Belief is the ego’s attempt to justify and confirm its own existence. This is a paradoxical statement as the ego does not exist. There is consciousness, and eventually language arises in consciousness. Language is composed of words and words are composed of belief. All words represent a particular aspect of belief. In the beginning language came about as a survival mechanism that enabled us to communicate and cooperate. At some point the word ‘I’ came into existence as a means of identifying the individual that was talking. With this word there came about a separation from everything in existence. We came to see ourselves as separate and in time began to record and remember all the possible ways of being separate. In this process others became different and other tribes even more different. We began to look for differences like the colour of our skin or differences in size or shape. From this search for difference we eventually come to the present day, differences are everywhere along with the varying values of these differences. We look at the world and all the people and creatures of that world, including ourselves and we assign particular values to all of it. At the centre is oneself to which is usually assigned the best value although not without doubt as to our true value. Then comes our immediate family whose members will also be assigned a value of varying preference. This valuing then radiates out to our village, town or city and country. Everything in the world or even the universe is assigned a value. Because of these values and differences there is conflict with ourselves and everyone else, with the animals and the world itself. Wars, crime, and mental illness are some of the products of this way of viewing oneself and the world. In the beginning language came about as a survival mechanism and may still be used as such. For this to happen we need to go back and start again and learn to understand that what we are has nothing to do with words or belief. What we are is pure consciousness and there can be no difference in consciousness. All creatures have consciousness and in every case it is the same. Each creature expresses that consciousness in a different way according to the body in which that consciousness resides. Yes there is difference all around us but difference does not have a value such as better or worse. On the deepest level there is no difference. On the quantum level all matter is indistinguishable from all other matter. Without consciousness nothing could be seen or known to exist. In consciousness there is no difference yet through consciousness all differences are perceived. It is reasonable and practical to give our bodies a name but how can we name consciousness. Can you differentiate your consciousness from my consciousness or the consciousness of an animal? If you did how would you define that difference? Any difference can only be defined by using words and beliefs, and consciousness exists independently of words and beliefs. With the collapse of belief we become what we have always been and the proof of this is the end of conflict and suffering.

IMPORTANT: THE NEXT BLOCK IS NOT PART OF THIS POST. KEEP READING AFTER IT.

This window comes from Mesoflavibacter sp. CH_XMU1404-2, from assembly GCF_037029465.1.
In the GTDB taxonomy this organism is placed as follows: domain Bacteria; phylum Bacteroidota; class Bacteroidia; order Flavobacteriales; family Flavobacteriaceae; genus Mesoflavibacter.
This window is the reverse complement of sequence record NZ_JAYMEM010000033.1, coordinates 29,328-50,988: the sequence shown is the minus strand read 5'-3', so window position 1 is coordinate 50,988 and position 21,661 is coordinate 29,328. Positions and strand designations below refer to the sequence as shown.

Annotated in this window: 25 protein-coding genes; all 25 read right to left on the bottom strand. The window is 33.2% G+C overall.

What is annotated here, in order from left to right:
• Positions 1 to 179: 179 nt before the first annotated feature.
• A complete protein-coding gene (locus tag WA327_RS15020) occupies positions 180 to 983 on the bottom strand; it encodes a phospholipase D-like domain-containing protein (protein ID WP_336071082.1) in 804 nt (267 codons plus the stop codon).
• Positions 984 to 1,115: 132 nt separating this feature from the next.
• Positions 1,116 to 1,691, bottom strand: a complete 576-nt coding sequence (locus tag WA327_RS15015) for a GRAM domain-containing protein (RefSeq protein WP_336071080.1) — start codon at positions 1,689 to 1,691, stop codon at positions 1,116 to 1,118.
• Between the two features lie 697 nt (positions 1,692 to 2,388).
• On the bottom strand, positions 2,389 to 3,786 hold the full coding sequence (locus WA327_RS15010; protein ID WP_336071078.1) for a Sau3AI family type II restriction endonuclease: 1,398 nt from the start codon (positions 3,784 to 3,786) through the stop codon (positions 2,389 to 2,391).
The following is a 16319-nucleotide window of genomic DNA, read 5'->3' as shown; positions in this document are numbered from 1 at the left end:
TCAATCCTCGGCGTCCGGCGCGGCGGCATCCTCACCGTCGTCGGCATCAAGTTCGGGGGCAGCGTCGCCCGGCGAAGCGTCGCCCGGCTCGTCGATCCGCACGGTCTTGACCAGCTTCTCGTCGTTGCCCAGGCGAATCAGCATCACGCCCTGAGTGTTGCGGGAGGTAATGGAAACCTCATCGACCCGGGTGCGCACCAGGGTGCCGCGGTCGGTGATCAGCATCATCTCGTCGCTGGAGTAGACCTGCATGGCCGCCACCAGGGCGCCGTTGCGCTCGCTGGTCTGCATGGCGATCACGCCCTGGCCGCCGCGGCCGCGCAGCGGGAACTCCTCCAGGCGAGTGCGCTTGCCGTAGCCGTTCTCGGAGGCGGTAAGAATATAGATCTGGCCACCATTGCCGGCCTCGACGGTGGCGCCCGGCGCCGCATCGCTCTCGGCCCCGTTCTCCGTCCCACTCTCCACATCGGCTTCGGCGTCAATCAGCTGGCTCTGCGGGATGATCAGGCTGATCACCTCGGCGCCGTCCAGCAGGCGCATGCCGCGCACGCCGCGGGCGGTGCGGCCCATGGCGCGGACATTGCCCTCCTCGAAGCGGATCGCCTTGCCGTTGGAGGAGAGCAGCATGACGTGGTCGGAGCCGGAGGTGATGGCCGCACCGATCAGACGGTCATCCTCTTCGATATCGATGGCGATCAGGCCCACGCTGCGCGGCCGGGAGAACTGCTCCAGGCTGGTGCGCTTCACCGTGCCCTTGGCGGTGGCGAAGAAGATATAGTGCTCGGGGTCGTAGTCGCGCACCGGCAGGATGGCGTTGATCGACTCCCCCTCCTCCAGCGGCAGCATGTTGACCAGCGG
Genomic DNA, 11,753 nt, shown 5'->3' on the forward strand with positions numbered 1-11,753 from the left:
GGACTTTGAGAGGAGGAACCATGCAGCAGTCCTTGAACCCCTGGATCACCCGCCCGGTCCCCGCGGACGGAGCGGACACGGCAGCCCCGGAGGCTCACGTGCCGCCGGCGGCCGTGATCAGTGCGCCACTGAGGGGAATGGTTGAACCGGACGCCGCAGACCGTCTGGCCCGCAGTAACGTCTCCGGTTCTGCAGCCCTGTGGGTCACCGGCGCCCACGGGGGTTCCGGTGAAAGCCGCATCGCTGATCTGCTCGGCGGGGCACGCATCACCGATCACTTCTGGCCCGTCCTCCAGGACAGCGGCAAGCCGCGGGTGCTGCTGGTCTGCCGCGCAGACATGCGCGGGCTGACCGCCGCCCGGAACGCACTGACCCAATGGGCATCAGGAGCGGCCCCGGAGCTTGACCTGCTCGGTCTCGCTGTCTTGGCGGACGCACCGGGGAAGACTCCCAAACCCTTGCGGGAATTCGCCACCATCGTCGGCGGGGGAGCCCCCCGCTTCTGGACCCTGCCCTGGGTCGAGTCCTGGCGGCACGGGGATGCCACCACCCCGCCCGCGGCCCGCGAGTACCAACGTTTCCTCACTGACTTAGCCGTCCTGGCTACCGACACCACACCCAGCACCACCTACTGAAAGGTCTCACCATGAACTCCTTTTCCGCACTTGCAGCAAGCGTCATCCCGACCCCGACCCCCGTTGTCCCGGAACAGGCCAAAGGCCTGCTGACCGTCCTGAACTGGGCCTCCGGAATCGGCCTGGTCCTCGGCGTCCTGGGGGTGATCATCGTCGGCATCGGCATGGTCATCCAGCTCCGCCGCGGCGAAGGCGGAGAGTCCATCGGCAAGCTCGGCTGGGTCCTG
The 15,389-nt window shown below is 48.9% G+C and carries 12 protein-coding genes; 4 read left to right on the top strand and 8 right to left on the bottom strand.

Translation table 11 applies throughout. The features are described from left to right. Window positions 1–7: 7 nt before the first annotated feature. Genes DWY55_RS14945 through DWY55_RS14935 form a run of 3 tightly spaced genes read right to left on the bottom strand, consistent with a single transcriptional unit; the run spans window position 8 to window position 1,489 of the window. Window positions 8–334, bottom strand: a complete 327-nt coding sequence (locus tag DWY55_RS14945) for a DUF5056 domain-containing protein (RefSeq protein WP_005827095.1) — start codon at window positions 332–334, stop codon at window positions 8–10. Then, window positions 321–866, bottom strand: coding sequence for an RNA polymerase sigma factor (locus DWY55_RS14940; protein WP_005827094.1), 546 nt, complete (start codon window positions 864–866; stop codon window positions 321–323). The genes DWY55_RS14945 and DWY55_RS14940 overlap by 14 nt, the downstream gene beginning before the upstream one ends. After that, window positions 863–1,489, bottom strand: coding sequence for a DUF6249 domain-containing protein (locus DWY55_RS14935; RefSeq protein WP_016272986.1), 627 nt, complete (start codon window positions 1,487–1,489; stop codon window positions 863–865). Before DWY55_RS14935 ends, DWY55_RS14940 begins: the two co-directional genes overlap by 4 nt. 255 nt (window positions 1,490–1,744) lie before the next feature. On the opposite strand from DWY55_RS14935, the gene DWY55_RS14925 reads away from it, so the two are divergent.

Wednesday, 22 February 2012